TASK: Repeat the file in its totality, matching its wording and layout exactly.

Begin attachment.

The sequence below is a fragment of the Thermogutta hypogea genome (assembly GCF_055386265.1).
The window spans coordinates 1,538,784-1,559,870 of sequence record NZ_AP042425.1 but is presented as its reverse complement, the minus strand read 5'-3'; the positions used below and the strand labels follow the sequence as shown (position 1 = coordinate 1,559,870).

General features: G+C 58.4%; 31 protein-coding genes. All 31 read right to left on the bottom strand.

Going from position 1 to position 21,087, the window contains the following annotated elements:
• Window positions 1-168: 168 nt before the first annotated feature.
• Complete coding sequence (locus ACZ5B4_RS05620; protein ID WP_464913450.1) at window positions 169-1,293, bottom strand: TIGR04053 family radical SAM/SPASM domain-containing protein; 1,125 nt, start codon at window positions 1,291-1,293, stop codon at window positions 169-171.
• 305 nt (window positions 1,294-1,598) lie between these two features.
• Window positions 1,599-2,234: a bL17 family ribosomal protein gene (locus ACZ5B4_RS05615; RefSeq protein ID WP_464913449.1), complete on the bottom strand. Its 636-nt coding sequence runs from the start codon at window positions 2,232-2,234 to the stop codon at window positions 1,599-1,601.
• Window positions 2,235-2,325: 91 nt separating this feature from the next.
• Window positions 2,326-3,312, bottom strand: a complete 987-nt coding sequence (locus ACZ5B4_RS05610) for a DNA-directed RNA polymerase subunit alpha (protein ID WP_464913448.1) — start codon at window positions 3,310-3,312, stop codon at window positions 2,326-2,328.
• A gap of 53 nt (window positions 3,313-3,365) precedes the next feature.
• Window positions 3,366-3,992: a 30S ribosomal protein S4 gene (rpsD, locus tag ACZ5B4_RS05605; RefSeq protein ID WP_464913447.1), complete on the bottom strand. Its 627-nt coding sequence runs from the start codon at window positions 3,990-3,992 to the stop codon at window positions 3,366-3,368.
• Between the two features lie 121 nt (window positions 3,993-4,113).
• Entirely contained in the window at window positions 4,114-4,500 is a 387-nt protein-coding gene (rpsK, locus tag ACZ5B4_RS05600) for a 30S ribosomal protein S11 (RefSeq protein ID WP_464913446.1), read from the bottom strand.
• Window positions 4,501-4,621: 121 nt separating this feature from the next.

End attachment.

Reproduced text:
The sequence below is a fragment of the Thermogutta hypogea genome (assembly GCF_055386265.1).
The window spans coordinates 1,538,784-1,559,870 of sequence record NZ_AP042425.1 but is presented as its reverse complement, the minus strand read 5'-3'; the positions used below and the strand labels follow the sequence as shown (position 1 = coordinate 1,559,870).

General features: G+C 58.4%; 31 protein-coding genes. All 31 read right to left on the bottom strand.

Going from position 1 to position 21,087, the window contains the following annotated elements:
• Window positions 1-168: 168 nt before the first annotated feature.
• Complete coding sequence (locus ACZ5B4_RS05620; protein ID WP_464913450.1) at window positions 169-1,293, bottom strand: TIGR04053 family radical SAM/SPASM domain-containing protein; 1,125 nt, start codon at window positions 1,291-1,293, stop codon at window positions 169-171.
• 305 nt (window positions 1,294-1,598) lie between these two features.
• Window positions 1,599-2,234: a bL17 family ribosomal protein gene (locus ACZ5B4_RS05615; RefSeq protein ID WP_464913449.1), complete on the bottom strand. Its 636-nt coding sequence runs from the start codon at window positions 2,232-2,234 to the stop codon at window positions 1,599-1,601.
• Window positions 2,235-2,325: 91 nt separating this feature from the next.
• Window positions 2,326-3,312, bottom strand: a complete 987-nt coding sequence (locus ACZ5B4_RS05610) for a DNA-directed RNA polymerase subunit alpha (protein ID WP_464913448.1) — start codon at window positions 3,310-3,312, stop codon at window positions 2,326-2,328.
• A gap of 53 nt (window positions 3,313-3,365) precedes the next feature.
• Window positions 3,366-3,992: a 30S ribosomal protein S4 gene (rpsD, locus tag ACZ5B4_RS05605; RefSeq protein ID WP_464913447.1), complete on the bottom strand. Its 627-nt coding sequence runs from the start codon at window positions 3,990-3,992 to the stop codon at window positions 3,366-3,368.
• Between the two features lie 121 nt (window positions 3,993-4,113).
• Entirely contained in the window at window positions 4,114-4,500 is a 387-nt protein-coding gene (rpsK, locus tag ACZ5B4_RS05600) for a 30S ribosomal protein S11 (RefSeq protein ID WP_464913446.1), read from the bottom strand.
• Window positions 4,501-4,621: 121 nt separating this feature from the next.